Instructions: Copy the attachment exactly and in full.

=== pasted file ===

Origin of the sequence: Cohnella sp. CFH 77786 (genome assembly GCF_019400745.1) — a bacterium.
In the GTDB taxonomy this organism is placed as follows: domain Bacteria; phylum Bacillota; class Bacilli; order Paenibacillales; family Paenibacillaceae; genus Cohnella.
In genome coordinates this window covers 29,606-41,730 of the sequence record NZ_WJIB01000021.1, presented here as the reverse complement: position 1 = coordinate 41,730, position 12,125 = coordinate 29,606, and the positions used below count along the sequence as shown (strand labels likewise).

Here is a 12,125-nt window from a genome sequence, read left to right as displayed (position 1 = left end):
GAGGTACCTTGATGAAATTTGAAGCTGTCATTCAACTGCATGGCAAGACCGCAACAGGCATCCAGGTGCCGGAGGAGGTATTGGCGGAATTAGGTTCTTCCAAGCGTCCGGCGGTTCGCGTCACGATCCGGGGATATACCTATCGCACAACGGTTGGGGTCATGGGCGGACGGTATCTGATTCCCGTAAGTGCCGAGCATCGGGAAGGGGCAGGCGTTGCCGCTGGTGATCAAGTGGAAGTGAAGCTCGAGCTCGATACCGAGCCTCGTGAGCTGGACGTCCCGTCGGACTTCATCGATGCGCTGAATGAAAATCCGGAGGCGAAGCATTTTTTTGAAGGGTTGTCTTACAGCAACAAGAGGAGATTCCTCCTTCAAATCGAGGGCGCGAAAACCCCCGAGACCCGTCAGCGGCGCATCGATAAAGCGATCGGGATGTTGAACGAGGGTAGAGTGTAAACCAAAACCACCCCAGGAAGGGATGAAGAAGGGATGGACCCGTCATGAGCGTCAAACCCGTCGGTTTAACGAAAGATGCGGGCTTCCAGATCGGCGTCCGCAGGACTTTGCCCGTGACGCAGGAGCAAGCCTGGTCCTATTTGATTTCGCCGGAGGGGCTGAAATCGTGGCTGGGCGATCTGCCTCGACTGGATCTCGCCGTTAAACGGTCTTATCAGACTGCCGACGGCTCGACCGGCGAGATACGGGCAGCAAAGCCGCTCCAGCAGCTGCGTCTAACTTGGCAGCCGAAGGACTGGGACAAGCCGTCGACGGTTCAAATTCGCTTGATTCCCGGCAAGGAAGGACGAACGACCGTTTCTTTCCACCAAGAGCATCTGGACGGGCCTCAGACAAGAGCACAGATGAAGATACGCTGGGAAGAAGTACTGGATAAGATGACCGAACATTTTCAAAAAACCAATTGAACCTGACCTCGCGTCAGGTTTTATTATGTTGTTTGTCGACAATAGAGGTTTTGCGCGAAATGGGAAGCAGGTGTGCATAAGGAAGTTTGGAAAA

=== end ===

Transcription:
Origin of the sequence: Cohnella sp. CFH 77786 (genome assembly GCF_019400745.1) — a bacterium.
In the GTDB taxonomy this organism is placed as follows: domain Bacteria; phylum Bacillota; class Bacilli; order Paenibacillales; family Paenibacillaceae; genus Cohnella.
In genome coordinates this window covers 29,606-41,730 of the sequence record NZ_WJIB01000021.1, presented here as the reverse complement: position 1 = coordinate 41,730, position 12,125 = coordinate 29,606, and the positions used below count along the sequence as shown (strand labels likewise).

Here is a 12,125-nt window from a genome sequence, read left to right as displayed (position 1 = left end):
GAGGTACCTTGATGAAATTTGAAGCTGTCATTCAACTGCATGGCAAGACCGCAACAGGCATCCAGGTGCCGGAGGAGGTATTGGCGGAATTAGGTTCTTCCAAGCGTCCGGCGGTTCGCGTCACGATCCGGGGATATACCTATCGCACAACGGTTGGGGTCATGGGCGGACGGTATCTGATTCCCGTAAGTGCCGAGCATCGGGAAGGGGCAGGCGTTGCCGCTGGTGATCAAGTGGAAGTGAAGCTCGAGCTCGATACCGAGCCTCGTGAGCTGGACGTCCCGTCGGACTTCATCGATGCGCTGAATGAAAATCCGGAGGCGAAGCATTTTTTTGAAGGGTTGTCTTACAGCAACAAGAGGAGATTCCTCCTTCAAATCGAGGGCGCGAAAACCCCCGAGACCCGTCAGCGGCGCATCGATAAAGCGATCGGGATGTTGAACGAGGGTAGAGTGTAAACCAAAACCACCCCAGGAAGGGATGAAGAAGGGATGGACCCGTCATGAGCGTCAAACCCGTCGGTTTAACGAAAGATGCGGGCTTCCAGATCGGCGTCCGCAGGACTTTGCCCGTGACGCAGGAGCAAGCCTGGTCCTATTTGATTTCGCCGGAGGGGCTGAAATCGTGGCTGGGCGATCTGCCTCGACTGGATCTCGCCGTTAAACGGTCTTATCAGACTGCCGACGGCTCGACCGGCGAGATACGGGCAGCAAAGCCGCTCCAGCAGCTGCGTCTAACTTGGCAGCCGAAGGACTGGGACAAGCCGTCGACGGTTCAAATTCGCTTGATTCCCGGCAAGGAAGGACGAACGACCGTTTCTTTCCACCAAGAGCATCTGGACGGGCCTCAGACAAGAGCACAGATGAAGATACGCTGGGAAGAAGTACTGGATAAGATGACCGAACATTTTCAAAAAACCAATTGAACCTGACCTCGCGTCAGGTTTTATTATGTTGTTTGTCGACAATAGAGGTTTTGCGCGAAATGGGAAGCAGGTGTGCATAAGGAAGTTTGGAAAA